Parenting is one of the most difficult jobs an adult can take.  Co-parenting with another person can be just as difficult if you and other individual fail to agree or find common ground. When it comes to the paternity and support of a child, however, it is not possible to waive either party’s responsibilities to take care of the child.  A seasoned family law attorney can help you find solutions and execute actions that can help you hold another parent responsible for their role in supporting a life that they are responsible for.


Paternity refers to the legal determination of the father of the child in question.  One of the touchstones of responsibility to a child legally is the determination of paternity.  If an individual has not been proven to be the father of the child, it will be impossible to receive child support, custody determinations and the like with respect to him.  Proving paternity can be an ordeal, especially if the alleged father does not live locally.  However, if you have significant proof of paternity, the court may decide on the paternity of the child without the alleged father’s cooperation or presence.  Keep in mind that your local child support agency will only open your case for paternity after the child is born; further, some labs will perform genetic tests on children who are six months or older (and no earlier).  The alleged father can sign a declaration of paternity if he agrees that he is the child’s father, or he can take a genetic test to determine whether he is the father of the child.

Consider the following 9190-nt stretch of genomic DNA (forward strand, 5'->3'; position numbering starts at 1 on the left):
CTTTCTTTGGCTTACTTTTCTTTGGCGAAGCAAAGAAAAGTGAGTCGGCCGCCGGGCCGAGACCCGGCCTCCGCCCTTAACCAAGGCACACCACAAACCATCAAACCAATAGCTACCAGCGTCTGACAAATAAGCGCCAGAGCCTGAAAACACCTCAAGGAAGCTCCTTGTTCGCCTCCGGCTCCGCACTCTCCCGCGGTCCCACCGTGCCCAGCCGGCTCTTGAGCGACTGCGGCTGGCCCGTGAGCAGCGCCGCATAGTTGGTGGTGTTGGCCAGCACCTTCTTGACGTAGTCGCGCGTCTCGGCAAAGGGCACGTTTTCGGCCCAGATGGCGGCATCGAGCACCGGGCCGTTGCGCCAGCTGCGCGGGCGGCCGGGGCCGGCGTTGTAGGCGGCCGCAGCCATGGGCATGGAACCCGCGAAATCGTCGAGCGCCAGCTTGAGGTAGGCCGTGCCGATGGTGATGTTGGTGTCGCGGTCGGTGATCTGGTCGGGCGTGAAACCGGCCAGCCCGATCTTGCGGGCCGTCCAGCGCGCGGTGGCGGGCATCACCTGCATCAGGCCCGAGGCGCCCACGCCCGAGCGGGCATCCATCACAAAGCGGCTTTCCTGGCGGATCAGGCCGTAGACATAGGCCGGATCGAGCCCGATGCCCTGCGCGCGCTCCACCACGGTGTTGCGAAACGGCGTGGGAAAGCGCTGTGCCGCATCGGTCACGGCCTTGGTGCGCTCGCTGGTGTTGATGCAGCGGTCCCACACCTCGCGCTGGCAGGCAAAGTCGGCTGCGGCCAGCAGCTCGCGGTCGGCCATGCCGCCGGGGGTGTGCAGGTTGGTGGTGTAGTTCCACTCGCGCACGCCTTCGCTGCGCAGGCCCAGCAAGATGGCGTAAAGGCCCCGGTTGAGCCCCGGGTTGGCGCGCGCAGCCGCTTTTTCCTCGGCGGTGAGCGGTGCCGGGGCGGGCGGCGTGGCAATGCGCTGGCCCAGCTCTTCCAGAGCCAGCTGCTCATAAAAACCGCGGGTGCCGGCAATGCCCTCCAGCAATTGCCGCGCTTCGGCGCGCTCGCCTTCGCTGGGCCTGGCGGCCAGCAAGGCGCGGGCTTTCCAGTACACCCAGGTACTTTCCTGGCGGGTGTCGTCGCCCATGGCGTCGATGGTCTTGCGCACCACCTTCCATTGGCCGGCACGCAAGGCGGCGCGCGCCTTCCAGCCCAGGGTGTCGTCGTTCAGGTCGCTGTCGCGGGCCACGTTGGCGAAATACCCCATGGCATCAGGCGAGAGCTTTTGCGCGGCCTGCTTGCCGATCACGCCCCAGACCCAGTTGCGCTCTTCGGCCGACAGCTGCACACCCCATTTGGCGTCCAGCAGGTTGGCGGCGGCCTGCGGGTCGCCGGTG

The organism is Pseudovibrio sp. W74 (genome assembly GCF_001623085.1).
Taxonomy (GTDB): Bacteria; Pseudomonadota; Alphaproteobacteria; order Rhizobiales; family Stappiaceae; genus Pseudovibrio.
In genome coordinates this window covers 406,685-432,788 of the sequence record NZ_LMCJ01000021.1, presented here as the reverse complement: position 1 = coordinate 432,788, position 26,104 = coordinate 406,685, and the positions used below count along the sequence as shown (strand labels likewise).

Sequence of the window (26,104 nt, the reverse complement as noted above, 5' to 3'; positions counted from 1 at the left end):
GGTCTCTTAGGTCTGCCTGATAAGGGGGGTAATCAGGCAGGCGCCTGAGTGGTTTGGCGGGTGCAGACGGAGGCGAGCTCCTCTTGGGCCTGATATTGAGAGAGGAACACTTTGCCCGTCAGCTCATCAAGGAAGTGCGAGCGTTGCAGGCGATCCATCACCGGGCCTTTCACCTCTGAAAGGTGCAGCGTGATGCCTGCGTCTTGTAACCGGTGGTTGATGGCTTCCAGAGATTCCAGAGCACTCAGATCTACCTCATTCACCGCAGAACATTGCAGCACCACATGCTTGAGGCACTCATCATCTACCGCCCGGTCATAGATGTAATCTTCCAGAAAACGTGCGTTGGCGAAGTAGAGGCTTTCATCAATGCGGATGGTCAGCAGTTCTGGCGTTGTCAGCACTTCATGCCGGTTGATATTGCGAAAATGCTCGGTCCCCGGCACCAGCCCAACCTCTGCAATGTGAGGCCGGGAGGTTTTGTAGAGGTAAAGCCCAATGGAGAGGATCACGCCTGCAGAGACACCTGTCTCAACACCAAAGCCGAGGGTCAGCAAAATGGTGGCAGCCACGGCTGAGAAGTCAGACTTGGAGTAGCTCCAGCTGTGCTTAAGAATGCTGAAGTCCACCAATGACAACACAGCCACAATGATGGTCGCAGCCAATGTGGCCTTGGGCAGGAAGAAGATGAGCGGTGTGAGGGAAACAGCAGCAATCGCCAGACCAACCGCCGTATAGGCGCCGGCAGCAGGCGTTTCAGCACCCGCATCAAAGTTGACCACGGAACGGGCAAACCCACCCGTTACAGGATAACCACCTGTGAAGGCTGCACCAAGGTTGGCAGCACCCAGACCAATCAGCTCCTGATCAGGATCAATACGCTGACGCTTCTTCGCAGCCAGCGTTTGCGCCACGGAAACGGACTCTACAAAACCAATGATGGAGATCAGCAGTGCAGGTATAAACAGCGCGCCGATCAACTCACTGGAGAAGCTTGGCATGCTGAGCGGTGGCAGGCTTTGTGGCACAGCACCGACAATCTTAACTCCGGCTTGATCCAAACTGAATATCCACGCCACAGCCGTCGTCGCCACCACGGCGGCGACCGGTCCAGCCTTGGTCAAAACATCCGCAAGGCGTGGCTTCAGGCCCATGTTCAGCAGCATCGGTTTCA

Even if it seems that a determination of paternity may be worthless due to the father’s inability to contribute financially, understand that at some point he may be able to do so.  In that event, you will be able to request a child support order without having to prove paternity later.  

On the other hand,  unwed fathers frequently want to establish paternity through a Parentage action to secure their custody rights.  Birth certificates and child support agency orders do not establish paternity for enforcement of paternal rights.

After a court has determined the paternity of the child and both parents are identified, they are both entitled to the rights and held responsible for their obligations as parents.  Among these rights and responsibilities are child support and visitation/custody.  While it may seem like the beginning of a long journey that may include various disagreements and nasty court battles, it could also be the beginning of a co-parenting journey that increases the quality of life for your child.

In order to have these matters taken care of with the utmost of professionalism and skill, you should seek an upstanding local Sonoma County family law attorney.  You need an advocate with experience who will be able to fight for your child’s rights and needs to be taken care of properly by both parents. Don’t hesitate to reach out to the office of Charles D. Stark for professional assistance today.

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